The case proceeded uneventfully, with the patient - bless him - asking me on awakening if my finger was ok, never mind his own condition!
But the hospital had no idea to help a civilian injured on duty. There were too many forms to complete and they'd need authorisation from A who'd have to have it ratified by B who needed to countersign C and fax it to D who was in Pretoria and on leave. Enough was enough and I informed my consultant that due to a horrible ampoule accident he'd have to cover the call for two hours while I got myself sutured ... at the same hospital I had my head seen to on Boxing Day!
I was hoping the pressure bandage would be enough, but the SCW (Sexy Clever Wife) took one look at the wound and shook her head. So off it was for another bout of suturing. I wondered what accident I'd be having next.
An ancient but affable physician sutured me. It appeared to me that he'd last put in sutures during the sixties. It took a while, and the lignocaine hurt like ten circles of hell going nuclear simultaneously, but I didn't care as the SCW dosed me up on a cocktail of tramadol, paracetamol and diclofenac (Power-Myprodol, we like to call it) reserved for really really bad pain days like the migraines that strike me four or so times a year or when Chiv's back decides to flare up like a row of cheerleaders with gaudy pom-poms,
Both the trip for the head and then the finger surgery set me back a cool R2 000. And of course, like most medical aids, they don't cover casaulty cases except if you have savings. Grrrrr.
But I would have the last laugh on Sr X.
The next day my war wound practically became a purple heart. Is it something about men in uniform who are injured that makes women all broody and caring? I practically had my own harem for the day, running errands for me, enquiring whether I lost a lot of blood or whether the sutures were painful, supplying me with care packages of coffee and rusks. It was awkward at first but quite pleasant for my ego. From her Dark Cave of Evil - sorry I mean office - Sr X watched with displeasure etched on her face.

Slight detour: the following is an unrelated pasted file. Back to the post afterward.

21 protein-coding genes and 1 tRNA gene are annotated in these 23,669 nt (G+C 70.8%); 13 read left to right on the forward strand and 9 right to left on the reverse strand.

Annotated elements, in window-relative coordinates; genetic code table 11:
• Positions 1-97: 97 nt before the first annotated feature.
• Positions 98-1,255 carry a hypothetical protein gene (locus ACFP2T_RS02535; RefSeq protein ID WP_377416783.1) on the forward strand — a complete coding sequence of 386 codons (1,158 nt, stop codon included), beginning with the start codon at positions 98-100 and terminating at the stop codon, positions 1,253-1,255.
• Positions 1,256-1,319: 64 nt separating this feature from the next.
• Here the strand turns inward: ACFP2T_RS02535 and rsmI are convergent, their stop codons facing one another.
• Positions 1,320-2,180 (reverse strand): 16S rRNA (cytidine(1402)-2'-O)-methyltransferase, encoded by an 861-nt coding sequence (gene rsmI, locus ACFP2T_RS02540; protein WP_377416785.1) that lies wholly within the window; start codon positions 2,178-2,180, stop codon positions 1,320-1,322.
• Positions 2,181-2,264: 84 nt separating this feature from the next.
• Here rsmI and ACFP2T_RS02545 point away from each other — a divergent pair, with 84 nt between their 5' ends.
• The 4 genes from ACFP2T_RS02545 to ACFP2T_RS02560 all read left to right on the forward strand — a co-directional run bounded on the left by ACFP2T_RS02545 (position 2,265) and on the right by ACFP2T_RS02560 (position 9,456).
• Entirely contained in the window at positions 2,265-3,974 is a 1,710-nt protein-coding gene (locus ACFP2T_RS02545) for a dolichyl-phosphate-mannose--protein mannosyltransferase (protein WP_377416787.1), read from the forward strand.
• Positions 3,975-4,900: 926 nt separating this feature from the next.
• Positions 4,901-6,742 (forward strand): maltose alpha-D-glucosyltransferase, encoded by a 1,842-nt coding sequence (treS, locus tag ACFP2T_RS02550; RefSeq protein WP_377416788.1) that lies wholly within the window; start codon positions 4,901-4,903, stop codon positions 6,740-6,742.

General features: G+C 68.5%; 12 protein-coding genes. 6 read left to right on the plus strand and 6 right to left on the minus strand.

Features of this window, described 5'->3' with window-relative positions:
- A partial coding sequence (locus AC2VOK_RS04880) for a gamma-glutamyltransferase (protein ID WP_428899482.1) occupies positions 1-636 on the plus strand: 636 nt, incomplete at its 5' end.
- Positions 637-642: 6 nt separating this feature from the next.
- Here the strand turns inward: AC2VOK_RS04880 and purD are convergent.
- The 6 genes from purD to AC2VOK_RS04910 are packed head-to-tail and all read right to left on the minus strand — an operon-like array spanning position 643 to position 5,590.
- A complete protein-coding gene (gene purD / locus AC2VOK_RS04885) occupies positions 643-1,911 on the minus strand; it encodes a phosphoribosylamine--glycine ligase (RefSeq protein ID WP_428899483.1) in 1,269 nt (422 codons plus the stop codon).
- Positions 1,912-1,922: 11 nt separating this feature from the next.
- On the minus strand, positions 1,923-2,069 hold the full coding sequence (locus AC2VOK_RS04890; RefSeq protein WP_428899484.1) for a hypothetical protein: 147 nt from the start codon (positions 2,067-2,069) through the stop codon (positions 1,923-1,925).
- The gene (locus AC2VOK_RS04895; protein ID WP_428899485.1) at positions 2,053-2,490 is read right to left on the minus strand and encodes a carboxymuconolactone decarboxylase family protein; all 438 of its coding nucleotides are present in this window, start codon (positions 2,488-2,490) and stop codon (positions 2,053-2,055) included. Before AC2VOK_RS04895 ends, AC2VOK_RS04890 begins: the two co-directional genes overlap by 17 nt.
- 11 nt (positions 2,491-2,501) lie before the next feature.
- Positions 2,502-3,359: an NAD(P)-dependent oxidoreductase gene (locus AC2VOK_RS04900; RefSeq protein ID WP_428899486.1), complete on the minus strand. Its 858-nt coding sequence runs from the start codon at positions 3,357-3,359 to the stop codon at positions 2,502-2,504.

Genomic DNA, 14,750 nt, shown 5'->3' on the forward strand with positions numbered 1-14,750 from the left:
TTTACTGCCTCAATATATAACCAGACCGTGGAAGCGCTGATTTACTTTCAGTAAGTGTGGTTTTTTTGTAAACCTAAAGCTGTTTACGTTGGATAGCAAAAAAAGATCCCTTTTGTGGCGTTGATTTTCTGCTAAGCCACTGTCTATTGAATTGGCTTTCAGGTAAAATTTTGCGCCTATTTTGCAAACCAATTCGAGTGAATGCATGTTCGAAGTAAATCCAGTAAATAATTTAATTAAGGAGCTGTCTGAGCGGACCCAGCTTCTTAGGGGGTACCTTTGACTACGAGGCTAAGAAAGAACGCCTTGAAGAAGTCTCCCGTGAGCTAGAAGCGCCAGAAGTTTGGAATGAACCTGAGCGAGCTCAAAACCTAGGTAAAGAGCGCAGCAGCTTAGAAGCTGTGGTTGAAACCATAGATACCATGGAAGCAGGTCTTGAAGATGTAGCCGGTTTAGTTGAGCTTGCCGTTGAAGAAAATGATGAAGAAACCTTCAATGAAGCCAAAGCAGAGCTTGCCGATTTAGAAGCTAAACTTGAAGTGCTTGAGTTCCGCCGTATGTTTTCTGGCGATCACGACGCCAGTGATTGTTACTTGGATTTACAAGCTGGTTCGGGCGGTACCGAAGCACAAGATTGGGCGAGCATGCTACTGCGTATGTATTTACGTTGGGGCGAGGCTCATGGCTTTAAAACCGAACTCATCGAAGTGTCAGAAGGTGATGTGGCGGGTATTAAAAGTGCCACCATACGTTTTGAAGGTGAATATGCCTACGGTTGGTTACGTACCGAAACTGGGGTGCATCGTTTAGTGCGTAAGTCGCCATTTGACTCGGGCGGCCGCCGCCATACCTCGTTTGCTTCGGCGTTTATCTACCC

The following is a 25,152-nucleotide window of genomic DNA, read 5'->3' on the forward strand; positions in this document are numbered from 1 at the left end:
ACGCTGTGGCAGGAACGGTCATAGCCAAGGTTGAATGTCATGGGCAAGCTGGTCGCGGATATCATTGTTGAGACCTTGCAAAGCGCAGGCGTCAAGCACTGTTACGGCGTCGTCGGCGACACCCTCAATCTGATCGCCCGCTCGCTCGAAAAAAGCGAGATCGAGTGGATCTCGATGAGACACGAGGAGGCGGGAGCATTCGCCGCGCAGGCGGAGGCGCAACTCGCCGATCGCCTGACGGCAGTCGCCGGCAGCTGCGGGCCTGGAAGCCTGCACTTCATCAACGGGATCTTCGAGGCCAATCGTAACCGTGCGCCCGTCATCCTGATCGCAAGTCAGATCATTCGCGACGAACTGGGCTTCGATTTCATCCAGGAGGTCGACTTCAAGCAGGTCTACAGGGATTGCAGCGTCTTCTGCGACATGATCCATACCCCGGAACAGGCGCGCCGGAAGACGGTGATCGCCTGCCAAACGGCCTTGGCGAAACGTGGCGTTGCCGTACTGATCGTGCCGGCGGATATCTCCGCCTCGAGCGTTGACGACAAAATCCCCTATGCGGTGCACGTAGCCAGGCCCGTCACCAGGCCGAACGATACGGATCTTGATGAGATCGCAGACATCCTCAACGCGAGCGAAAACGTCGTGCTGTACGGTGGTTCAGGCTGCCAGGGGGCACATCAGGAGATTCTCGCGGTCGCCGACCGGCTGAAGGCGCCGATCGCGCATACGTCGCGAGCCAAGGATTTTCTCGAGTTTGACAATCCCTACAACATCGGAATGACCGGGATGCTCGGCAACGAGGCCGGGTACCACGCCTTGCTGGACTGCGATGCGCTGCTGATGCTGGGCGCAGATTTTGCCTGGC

Relaying this, I had to restrain the SCW from driving in from work and giving Sr X a snotklap. After all, in a few weeks I would leave this Gormenghast fiefdom and be back at the great, lumbering, happy, amazingly efficient chaos of my home teaching hospital - where doctors and sisters have minor hissy fits over silly things but share big hugs and rude jokes, and music plays in theatres and no-one thinks twice about a graphic novel or Sudoku compendium or the Confessions of St Augustine being on the anaesthetic machine next to the BJA and other august journals, provided the job gets done.
We are so shaped by the people we work with. I wonder what Sr X is doing now? Perhaps she has a secret lair next to the oxygen supply bank deep in the bowels of the hospital where she hacks into governmental agencies and feeds WikiLeaks their prime fare. Or is she training an army of nurse fembots who will go online during the next solar flare and eliminate all men? Or crocheting a blanket made of cyanide-laced spider silk and wool from her late Alsatian called Beelzebub? One will never know... but I'll be there, like Chloe in the Watchtower in Smallville, keeping an eye so that the streets of Cape Town will never be brought to its knees by the terrible wrath of her Total Passive Aggression! [cape flaring, standing on top of the Cape Sun building with badly scrawled "S" on T-shirt, peering queasily down the edge and wishing he had a double whisky before he attempted this stunt]
...fade out to the titles and rousing John Williams soundtrack...